Belgian black metal band Saqra’s Cult has returned nearly two years after their debut full-length with a sophomore effort titled The 9th King, bringing more powerful riffing and swirling atmosphere with them. Coming in slightly shorter than its predecessor, this album takes a similar approach to its songwriting while still pushing the band forward in a logical direction. While some elements of its attack may have an air of familiarity to them, the dense sounds and eerie melodies will get under your skin and provide plenty of reasons to dive deeper into everything The 9th King has to offer.
Given the emphasis of the lyrics and artwork on Incan culture and tradition, it makes sense that the songwriting takes on a methodical, ritualistic feel. Each of the four tracks let atmosphere build slowly through dense layers of guitar and bass work until they reach intense climaxes that surround you with violent and chaotic elements. Where Saqra’s Cult stands out compared to some of the others that play similar black metal is in their ability to let the melodies breathe. Rather than going full throttle for the entire thirty minutes, the instrumentals back off at just the right moments and allow the melodies to draw out their dark, mysterious atmosphere to levels that prove to be just as powerful as the blasting sections. This is also helped by the production values, which boast the right amount of polish without taking away from the intensity. The 9th King does admittedly stand out more as a complete album than on a song by song basis though, and while the second half branches out I did find on repeat listens that the first two tracks blurred together a bit.
Destroyer G’s vocals throughout the album are one of the main reasons that it makes such a strong impact, as his utilizes a higher, raspier scream that cuts through your speakers with the force of a dagger. The title track starts off with a powerful chant that immediately grabs you by the throat and opens things up into a wide range of harsher pitches. With the lyrical content once again focused on Incan culture and traditions (though unfortunately the lyrics weren’t included with the promo to fully grasp everything), it makes sense that the vocal performance has an unhinged and chaotic feel that comes off feeling dangerous in an intriguing way. Where some vocalists have screams or growls in black metal that almost sound phoned in, Destroyer G’s approach is fluid and only adds to the mystique of the music.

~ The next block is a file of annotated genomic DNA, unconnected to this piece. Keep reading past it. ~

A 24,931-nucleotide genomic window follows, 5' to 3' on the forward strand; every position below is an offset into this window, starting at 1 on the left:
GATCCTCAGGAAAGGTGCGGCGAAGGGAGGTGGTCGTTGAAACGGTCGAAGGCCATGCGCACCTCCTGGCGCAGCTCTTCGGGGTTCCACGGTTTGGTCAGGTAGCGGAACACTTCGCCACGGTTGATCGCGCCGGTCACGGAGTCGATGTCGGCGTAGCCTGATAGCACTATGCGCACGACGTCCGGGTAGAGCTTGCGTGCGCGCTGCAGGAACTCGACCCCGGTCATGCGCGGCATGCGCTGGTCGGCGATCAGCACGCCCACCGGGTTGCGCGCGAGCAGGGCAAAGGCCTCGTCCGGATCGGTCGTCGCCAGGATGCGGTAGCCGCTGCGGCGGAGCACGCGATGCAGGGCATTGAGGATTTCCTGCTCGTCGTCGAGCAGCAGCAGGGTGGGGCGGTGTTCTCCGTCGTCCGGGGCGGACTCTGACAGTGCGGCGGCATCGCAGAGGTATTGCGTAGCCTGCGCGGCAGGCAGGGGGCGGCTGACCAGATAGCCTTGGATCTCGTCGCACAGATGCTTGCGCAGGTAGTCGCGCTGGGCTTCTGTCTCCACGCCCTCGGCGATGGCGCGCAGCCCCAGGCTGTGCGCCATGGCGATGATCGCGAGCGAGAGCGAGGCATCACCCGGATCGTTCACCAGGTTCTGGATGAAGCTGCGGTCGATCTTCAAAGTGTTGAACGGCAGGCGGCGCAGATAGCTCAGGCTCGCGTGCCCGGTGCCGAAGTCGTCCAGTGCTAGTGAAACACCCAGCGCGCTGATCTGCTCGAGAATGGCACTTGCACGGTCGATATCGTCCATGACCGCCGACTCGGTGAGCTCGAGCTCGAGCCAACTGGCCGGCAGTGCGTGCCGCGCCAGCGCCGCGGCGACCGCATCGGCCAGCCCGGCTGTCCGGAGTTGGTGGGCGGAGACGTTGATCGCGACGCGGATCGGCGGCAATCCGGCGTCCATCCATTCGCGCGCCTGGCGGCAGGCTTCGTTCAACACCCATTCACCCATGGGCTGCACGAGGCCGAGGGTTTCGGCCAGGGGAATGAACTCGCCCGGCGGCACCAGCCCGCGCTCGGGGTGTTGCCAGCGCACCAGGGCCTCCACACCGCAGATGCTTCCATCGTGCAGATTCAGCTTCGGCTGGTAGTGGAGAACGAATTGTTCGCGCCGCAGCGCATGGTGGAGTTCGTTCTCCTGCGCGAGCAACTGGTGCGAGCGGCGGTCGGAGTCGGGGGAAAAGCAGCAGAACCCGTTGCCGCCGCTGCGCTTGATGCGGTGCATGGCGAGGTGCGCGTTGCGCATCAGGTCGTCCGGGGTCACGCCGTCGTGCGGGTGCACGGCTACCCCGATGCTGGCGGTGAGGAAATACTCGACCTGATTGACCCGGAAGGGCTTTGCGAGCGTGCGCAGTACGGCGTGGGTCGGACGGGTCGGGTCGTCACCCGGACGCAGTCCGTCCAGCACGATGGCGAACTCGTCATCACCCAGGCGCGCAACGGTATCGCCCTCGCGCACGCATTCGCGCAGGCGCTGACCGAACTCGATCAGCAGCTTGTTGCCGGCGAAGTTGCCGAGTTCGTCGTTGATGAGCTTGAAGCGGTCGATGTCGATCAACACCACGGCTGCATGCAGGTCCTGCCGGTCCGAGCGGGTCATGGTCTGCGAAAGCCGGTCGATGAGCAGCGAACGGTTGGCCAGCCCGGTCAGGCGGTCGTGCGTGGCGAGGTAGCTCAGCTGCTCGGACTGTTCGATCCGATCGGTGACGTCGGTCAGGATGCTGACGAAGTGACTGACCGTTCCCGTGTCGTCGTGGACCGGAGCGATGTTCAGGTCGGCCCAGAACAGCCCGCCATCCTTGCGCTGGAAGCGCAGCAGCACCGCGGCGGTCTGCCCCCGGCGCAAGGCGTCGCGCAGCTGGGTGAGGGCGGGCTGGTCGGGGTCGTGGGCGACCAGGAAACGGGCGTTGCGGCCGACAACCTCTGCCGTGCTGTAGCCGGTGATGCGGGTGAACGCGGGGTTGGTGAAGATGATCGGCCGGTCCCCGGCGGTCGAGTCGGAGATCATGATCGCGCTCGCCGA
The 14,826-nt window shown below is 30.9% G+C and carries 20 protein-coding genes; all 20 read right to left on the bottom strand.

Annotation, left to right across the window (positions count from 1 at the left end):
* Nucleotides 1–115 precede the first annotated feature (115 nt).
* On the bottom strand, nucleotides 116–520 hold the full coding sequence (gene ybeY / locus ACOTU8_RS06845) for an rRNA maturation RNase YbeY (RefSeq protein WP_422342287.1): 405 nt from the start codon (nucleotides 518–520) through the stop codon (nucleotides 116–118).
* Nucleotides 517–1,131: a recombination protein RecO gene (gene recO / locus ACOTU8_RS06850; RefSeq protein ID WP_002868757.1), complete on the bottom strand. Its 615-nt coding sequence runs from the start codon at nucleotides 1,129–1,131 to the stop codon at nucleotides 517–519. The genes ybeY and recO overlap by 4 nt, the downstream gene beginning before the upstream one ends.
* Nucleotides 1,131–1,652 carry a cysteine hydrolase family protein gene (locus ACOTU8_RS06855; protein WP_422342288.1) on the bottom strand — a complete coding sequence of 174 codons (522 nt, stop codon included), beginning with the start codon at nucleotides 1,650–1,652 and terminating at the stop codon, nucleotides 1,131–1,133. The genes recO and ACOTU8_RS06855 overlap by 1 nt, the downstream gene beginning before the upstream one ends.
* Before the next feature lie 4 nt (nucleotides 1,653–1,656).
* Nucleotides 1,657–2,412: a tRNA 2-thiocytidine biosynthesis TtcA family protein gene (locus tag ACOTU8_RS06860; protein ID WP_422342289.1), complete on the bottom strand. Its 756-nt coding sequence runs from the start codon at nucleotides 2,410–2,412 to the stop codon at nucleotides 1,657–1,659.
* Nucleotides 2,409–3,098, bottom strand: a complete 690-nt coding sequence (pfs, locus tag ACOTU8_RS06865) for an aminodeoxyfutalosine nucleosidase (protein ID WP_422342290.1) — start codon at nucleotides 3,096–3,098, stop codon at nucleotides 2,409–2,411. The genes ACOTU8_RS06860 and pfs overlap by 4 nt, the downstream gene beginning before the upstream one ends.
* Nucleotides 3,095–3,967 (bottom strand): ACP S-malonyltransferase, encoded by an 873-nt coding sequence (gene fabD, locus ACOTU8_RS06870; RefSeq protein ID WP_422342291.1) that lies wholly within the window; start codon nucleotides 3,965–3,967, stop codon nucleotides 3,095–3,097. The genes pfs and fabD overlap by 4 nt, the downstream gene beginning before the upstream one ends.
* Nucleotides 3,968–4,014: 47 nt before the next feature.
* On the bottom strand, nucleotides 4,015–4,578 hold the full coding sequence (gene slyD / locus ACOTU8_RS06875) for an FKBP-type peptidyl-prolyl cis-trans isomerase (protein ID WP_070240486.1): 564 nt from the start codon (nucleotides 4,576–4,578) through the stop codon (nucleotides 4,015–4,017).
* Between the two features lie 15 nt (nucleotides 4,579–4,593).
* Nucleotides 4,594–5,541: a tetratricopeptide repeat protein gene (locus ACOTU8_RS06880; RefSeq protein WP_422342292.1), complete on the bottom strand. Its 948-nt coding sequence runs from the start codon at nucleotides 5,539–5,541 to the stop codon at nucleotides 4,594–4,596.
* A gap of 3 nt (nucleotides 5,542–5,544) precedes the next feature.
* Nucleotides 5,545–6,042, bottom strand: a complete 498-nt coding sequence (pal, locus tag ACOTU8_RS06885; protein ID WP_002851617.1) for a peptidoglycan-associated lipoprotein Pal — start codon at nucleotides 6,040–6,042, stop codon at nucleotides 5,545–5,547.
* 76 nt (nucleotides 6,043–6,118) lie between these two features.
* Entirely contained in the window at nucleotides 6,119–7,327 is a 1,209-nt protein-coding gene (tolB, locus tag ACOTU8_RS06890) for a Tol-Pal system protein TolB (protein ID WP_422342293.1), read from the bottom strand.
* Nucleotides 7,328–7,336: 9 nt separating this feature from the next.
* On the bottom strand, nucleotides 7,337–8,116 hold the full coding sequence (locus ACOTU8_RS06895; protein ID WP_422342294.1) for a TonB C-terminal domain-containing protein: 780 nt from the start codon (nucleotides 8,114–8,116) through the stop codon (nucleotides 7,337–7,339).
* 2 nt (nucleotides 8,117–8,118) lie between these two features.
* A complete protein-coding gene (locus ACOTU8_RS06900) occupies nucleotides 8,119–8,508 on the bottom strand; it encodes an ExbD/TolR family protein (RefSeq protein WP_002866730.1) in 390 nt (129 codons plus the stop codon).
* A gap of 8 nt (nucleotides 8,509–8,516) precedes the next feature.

Although Saqra’s Cult may come across as more of an incremental push forward rather than a true evolution, it’s a refinement of a sound that was already compelling to begin with. It’s a brief affair, but the whirlwind of harsh riffs and truly powerful vocals will keep listeners returning for another assault on the senses. The 9th King is out now on Amor Fati Productions.
-Review by Chris Dahlberg
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